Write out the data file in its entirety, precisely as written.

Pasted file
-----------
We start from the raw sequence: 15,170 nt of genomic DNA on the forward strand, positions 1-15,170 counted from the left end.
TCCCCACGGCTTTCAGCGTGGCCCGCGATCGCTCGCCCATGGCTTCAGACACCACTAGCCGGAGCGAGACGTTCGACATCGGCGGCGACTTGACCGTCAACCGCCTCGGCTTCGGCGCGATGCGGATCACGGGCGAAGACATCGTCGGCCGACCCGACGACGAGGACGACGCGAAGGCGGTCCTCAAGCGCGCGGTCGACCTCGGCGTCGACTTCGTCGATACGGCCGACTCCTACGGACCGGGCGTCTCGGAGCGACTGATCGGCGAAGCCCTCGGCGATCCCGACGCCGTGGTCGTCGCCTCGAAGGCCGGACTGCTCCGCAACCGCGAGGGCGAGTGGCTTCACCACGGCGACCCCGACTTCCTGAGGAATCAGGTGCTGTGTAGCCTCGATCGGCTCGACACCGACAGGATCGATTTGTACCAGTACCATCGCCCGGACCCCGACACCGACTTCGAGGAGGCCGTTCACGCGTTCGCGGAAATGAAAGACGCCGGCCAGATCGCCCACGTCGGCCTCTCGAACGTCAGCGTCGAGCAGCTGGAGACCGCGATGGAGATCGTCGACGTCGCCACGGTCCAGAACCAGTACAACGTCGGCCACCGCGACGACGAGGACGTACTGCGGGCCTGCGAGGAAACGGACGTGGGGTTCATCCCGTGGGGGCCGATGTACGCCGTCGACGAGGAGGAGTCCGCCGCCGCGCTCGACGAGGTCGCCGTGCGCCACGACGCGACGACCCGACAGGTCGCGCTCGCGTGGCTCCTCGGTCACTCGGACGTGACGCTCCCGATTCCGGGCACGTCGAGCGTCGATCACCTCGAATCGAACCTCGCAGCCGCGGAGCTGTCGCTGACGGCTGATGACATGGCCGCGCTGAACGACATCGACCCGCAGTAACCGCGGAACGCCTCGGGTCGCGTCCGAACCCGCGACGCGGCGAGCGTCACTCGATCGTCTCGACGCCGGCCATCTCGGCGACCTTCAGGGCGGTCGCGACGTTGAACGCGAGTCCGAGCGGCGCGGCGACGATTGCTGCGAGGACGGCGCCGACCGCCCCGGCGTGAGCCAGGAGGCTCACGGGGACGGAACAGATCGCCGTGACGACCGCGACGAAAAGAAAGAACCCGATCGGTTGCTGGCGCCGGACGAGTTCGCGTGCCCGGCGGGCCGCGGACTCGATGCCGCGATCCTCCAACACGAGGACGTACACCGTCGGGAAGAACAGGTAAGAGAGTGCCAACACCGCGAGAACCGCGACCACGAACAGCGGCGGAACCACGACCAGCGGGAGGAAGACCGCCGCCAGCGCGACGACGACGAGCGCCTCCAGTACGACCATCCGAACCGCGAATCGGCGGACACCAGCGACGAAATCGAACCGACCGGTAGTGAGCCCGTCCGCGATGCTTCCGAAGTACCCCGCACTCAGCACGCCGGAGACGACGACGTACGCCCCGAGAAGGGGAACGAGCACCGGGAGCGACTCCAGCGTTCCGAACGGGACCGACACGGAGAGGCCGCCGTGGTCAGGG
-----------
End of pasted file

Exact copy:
We start from the raw sequence: 15,170 nt of genomic DNA on the forward strand, positions 1-15,170 counted from the left end.
TCCCCACGGCTTTCAGCGTGGCCCGCGATCGCTCGCCCATGGCTTCAGACACCACTAGCCGGAGCGAGACGTTCGACATCGGCGGCGACTTGACCGTCAACCGCCTCGGCTTCGGCGCGATGCGGATCACGGGCGAAGACATCGTCGGCCGACCCGACGACGAGGACGACGCGAAGGCGGTCCTCAAGCGCGCGGTCGACCTCGGCGTCGACTTCGTCGATACGGCCGACTCCTACGGACCGGGCGTCTCGGAGCGACTGATCGGCGAAGCCCTCGGCGATCCCGACGCCGTGGTCGTCGCCTCGAAGGCCGGACTGCTCCGCAACCGCGAGGGCGAGTGGCTTCACCACGGCGACCCCGACTTCCTGAGGAATCAGGTGCTGTGTAGCCTCGATCGGCTCGACACCGACAGGATCGATTTGTACCAGTACCATCGCCCGGACCCCGACACCGACTTCGAGGAGGCCGTTCACGCGTTCGCGGAAATGAAAGACGCCGGCCAGATCGCCCACGTCGGCCTCTCGAACGTCAGCGTCGAGCAGCTGGAGACCGCGATGGAGATCGTCGACGTCGCCACGGTCCAGAACCAGTACAACGTCGGCCACCGCGACGACGAGGACGTACTGCGGGCCTGCGAGGAAACGGACGTGGGGTTCATCCCGTGGGGGCCGATGTACGCCGTCGACGAGGAGGAGTCCGCCGCCGCGCTCGACGAGGTCGCCGTGCGCCACGACGCGACGACCCGACAGGTCGCGCTCGCGTGGCTCCTCGGTCACTCGGACGTGACGCTCCCGATTCCGGGCACGTCGAGCGTCGATCACCTCGAATCGAACCTCGCAGCCGCGGAGCTGTCGCTGACGGCTGATGACATGGCCGCGCTGAACGACATCGACCCGCAGTAACCGCGGAACGCCTCGGGTCGCGTCCGAACCCGCGACGCGGCGAGCGTCACTCGATCGTCTCGACGCCGGCCATCTCGGCGACCTTCAGGGCGGTCGCGACGTTGAACGCGAGTCCGAGCGGCGCGGCGACGATTGCTGCGAGGACGGCGCCGACCGCCCCGGCGTGAGCCAGGAGGCTCACGGGGACGGAACAGATCGCCGTGACGACCGCGACGAAAAGAAAGAACCCGATCGGTTGCTGGCGCCGGACGAGTTCGCGTGCCCGGCGGGCCGCGGACTCGATGCCGCGATCCTCCAACACGAGGACGTACACCGTCGGGAAGAACAGGTAAGAGAGTGCCAACACCGCGAGAACCGCGACCACGAACAGCGGCGGAACCACGACCAGCGGGAGGAAGACCGCCGCCAGCGCGACGACGACGAGCGCCTCCAGTACGACCATCCGAACCGCGAATCGGCGGACACCAGCGACGAAATCGAACCGACCGGTAGTGAGCCCGTCCGCGATGCTTCCGAAGTACCCCGCACTCAGCACGCCGGAGACGACGACGTACGCCCCGAGAAGGGGAACGAGCACCGGGAGCGACTCCAGCGTTCCGAACGGGACCGACACGGAGAGGCCGCCGTGGTCAGGG